The Health Benefits of Rutin Supplements

The Science Behind Rutin for Varicose Veins

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Rutin is a plant pigment or bioflavonoid, found naturally in common foods like apple peels, black tea, asparagus, buckwheat, onions, green tea, figs, and most citrus fruit. Besides getting it from food, you can also find rutin in supplement form. Rutin contains quercetin (an antioxidant shown to reduce inflammation and offer a range of health benefits).

Health Benefits

Proponents claim that rutin can help strengthen blood vessels and improve circulation. Rutin supplements are sometimes touted as a remedy for conditions affecting vessels, such as hemorrhoids, varicose veins, and spider veins.

In addition, some animal research suggests that rutin may prevent the formation of blood clots that could help prevent heart disease and stroke.

To date, very few clinical trials have tested the potential health benefits of rutin. Here's a look at some key study findings:

Chronic Venous Insufficiency

A rutin derivative may be of some benefit to people with chronic venous insufficiency, according to a review published in the Journal of Clinical Pharmacy and Therapeutics in 2015. Chronic venous insufficiency is a condition in which the veins do not efficiently return blood from the legs to the heart. The condition is linked to health problems like varicose veins, ankle swelling, and nighttime leg cramping.

For the review, researchers analyzed 15 previously published studies on the effectiveness of hydroxyethylrutosides (a partially synthetic derivative of rutin). They concluded that hydroxyethylrutosides was more effective at reducing symptoms of pain, cramps, and the sensation of heaviness in the legs compared to a placebo.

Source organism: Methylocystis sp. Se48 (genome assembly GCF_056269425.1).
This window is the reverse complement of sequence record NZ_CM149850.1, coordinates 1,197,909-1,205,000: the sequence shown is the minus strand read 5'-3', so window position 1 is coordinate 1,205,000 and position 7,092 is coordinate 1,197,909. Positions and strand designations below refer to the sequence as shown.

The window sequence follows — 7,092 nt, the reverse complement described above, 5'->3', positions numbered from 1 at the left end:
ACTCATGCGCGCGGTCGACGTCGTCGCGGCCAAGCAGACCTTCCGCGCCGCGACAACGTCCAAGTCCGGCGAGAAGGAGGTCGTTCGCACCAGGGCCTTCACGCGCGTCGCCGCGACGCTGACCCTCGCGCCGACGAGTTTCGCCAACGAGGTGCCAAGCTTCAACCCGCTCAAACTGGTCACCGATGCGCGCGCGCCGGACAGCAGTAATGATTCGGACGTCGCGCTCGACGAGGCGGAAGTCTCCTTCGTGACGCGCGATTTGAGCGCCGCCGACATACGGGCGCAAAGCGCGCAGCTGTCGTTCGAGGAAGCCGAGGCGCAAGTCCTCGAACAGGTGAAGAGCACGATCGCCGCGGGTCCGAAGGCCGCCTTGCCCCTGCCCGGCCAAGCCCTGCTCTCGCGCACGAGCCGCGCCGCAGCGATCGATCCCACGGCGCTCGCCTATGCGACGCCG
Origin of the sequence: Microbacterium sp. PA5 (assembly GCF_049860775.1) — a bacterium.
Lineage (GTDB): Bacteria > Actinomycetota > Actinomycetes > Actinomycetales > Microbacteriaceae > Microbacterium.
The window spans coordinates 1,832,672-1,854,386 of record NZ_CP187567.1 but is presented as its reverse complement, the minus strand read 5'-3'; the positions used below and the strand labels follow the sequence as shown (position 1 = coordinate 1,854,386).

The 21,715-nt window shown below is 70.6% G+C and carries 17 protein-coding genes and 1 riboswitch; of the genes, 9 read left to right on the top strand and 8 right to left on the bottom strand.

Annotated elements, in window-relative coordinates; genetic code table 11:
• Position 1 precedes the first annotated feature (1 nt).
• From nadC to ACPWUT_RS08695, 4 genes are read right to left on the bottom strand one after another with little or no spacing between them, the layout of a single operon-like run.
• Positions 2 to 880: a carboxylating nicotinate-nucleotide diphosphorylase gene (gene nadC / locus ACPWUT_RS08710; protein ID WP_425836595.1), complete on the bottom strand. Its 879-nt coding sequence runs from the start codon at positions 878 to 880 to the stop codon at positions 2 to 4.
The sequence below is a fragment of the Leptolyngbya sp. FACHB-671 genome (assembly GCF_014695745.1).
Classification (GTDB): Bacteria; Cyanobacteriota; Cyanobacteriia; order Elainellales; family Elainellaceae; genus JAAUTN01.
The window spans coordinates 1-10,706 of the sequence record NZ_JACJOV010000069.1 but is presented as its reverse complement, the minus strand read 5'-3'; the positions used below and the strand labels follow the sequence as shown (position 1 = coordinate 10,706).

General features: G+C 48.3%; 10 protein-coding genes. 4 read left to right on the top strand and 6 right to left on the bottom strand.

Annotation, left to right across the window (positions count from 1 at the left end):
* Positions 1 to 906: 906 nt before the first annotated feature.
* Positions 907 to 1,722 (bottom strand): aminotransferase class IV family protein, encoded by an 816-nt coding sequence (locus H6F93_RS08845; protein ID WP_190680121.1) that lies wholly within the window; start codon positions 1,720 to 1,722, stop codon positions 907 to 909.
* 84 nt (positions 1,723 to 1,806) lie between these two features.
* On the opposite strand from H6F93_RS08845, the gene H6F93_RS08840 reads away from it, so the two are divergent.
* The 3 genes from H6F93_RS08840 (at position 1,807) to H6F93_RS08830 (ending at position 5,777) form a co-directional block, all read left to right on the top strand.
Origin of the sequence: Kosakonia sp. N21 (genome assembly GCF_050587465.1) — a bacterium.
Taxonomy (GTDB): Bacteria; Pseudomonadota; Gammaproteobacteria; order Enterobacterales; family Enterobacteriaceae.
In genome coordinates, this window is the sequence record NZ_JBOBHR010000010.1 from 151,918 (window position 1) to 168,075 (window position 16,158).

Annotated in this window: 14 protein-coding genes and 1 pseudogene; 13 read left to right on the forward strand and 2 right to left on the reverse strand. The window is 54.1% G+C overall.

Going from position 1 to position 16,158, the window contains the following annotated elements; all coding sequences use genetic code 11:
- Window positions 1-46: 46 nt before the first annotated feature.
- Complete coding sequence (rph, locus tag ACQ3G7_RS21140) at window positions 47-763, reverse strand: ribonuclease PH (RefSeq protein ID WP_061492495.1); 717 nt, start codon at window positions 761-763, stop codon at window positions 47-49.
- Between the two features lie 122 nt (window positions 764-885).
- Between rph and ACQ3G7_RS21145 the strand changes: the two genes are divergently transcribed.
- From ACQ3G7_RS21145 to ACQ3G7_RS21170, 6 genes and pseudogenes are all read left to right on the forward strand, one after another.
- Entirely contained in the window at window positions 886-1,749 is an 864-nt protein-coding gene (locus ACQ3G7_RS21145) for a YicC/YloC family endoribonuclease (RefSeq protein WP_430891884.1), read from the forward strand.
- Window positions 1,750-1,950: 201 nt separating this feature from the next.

Varicose Veins in Pregnancy

Rutoside (a compound found in rutin) may help treat varicose veins in pregnant women, according to a 2015 report published in the Cochrane Database of Systematic Reviews. In their analysis of a previously published clinical trial, scientists determined that rutoside appears to help relieve the symptoms of varicose veins in late pregnancy. However, the review's authors note that there is not enough data to assess the safety of using rutoside during pregnancy.

Post-Thrombotic Syndrome

Rutoside may not help in the treatment of post-thrombotic syndrome (a complication that develops from blood clots in the veins of the leg) suggests a report published in the Cochrane Database of Systematic Reviews in 2015. Post-thrombotic swelling involves swelling in the affected leg, cramps and pain, and a burning, itching, or prickling sensation.

For the report, researchers analyzed three previously published studies evaluating the effectiveness and safety of rutosides. They found no clear evidence that rutosides improved symptoms or signs of post-thrombotic syndrome compared to placebo, no treatment, or compression stockings (a common treatment for this condition).

Possible Side Effects

Rutin is generally considered safe when consumed in the amounts found naturally in foods like citrus, onions, and apples. However, rutin supplements may cause certain side effects, including a headache, rashes, muscle tension, changes in heartbeat, a high white blood cell count, blurred vision, fluid accumulation in your knees, and upset stomach.